Demolition of shuttered Boxwood GM plant brings hope of new Delaware jobs
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Sheet metal and concrete crumbled this week as a nearly yearlong demolition began of the former General Motors plant near Newport DE. It is the first significant sign of life in years at the long-shuttered facility on Boxwood Road, stirring hope that the 142-acre property could again become an anchor for Delaware jobs – even if they won’t be in manufacturing.
Newport developer Harvey, Hanna & Associates Inc., announced last spring its plans to remake the facility into a three-million-square-foot center of “e-commerce, logistics, fulfilment-type companies.” It could employ thousands, though at salaries below those in the manufacturing sector. “Manufacturing, if it hasn’t left the country altogether, it certainly has left the state,” company President Thomas J. Hanna said last summer.
Existing structures at the site are being demolished and four new buildings will be built on a campus that sits next to major highways and freight tracks — valuable transportation links for a shipping center. The demolition is scheduled to last 10 to 12 months, according to the company.
Environmental investigations and cleanup is ongoing, though the state “has now cleared 72 percent of the site for future redevelopment,” Harvey Hanna said in a statement. The Delaware Department of Natural Resources and Environmental Control will oversee the demolition and subsequent construction to ensure workers do it safely and provide dust control. Monitoring wells also are to be installed to provide additional confirmation that metals have not leached into groundwater and migrated.
As GM closes additional plants, Delaware has already long said farewell. In June, Philadelphia-based Econsult Solutions released a report claiming the new site at full capacity would boost the state’s economic output annually by $281 million and employ 2,100 people.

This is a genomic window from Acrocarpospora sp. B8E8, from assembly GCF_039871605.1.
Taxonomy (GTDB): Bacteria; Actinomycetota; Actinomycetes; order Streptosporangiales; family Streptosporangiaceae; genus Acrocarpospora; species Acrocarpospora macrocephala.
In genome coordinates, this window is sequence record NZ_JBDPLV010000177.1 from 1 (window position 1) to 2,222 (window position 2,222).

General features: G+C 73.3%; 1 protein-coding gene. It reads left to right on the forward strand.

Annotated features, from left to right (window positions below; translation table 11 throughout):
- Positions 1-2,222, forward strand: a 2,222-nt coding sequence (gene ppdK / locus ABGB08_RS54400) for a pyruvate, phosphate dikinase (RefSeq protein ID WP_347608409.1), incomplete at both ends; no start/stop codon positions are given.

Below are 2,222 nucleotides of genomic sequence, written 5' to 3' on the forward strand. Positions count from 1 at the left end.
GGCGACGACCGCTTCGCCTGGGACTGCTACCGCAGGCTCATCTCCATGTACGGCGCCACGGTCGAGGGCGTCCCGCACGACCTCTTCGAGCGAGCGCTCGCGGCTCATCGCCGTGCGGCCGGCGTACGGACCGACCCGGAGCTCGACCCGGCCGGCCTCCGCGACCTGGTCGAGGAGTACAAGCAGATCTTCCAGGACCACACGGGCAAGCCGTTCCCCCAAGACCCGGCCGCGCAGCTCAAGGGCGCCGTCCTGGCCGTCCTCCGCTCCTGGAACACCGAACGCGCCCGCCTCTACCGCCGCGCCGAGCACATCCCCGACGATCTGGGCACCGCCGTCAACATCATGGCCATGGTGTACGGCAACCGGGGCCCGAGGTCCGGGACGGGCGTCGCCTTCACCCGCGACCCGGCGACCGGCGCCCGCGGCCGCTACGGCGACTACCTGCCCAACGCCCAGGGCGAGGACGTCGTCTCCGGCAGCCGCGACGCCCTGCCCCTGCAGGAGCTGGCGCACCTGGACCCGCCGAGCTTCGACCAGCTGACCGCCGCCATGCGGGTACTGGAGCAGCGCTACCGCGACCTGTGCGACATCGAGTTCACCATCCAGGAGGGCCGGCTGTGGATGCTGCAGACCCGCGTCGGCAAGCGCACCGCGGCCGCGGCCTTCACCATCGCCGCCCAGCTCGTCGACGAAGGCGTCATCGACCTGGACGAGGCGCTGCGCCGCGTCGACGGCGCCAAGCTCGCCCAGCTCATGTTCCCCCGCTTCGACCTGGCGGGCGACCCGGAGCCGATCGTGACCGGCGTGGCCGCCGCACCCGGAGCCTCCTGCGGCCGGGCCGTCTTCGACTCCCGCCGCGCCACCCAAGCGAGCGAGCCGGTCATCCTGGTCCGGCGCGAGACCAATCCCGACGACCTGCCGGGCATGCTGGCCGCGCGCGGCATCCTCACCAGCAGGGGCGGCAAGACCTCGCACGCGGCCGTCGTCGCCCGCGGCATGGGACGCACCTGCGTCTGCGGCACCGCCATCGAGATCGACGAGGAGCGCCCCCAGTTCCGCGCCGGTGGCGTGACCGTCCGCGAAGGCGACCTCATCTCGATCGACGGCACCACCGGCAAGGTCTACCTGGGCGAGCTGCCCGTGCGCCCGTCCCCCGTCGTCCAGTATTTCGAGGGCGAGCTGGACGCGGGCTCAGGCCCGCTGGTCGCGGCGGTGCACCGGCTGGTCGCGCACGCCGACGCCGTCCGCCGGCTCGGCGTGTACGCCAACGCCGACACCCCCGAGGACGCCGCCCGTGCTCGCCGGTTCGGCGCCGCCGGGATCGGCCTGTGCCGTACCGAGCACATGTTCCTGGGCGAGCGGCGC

Harvey Hanna has not announced prospective tenants and a company spokesman this week said “it would be premature” to disclose who has shown interest in the site.
For decades, the GM plant provided thousands of jobs and injected millions of tax dollars into the state and New Castle County each year.
The plant closed in 2009, laying off hundreds of workers during the height of the Great Recession.
Hopes for a manufacturing resurrection emerged in 2010 when electric vehicle entrepreneur Henrik Fisker announced plans to build his line of electric sports cars in Delaware.
After receiving more than $20 million in state economic development money, Fisker promised to return thousands of jobs to the shuttered facility. But his project stalled in 2012, when his battery supplier filed for bankruptcy. Fisker Automotive’s bankruptcy came soon after. Last year, Fisker told the News Journal that his company could have been successful in Delaware had more investment dollars been available to buoy its operations through rough economic conditions. “If we would have got the money (from additional investors), we would have been (in Delaware) today as the original company,” Fisker said.
Following the bankruptcy, Wanxiang Americas purchased Fisker’s company and its $149 million in assets, which included the Newport plant. Harvey Hanna then purchased the 142-acre site in 2017 for an undisclosed amount.
Contact Karl Baker at firstname.lastname@example.org or (302) 324-2329. Follow him on Twitter @kbaker6.
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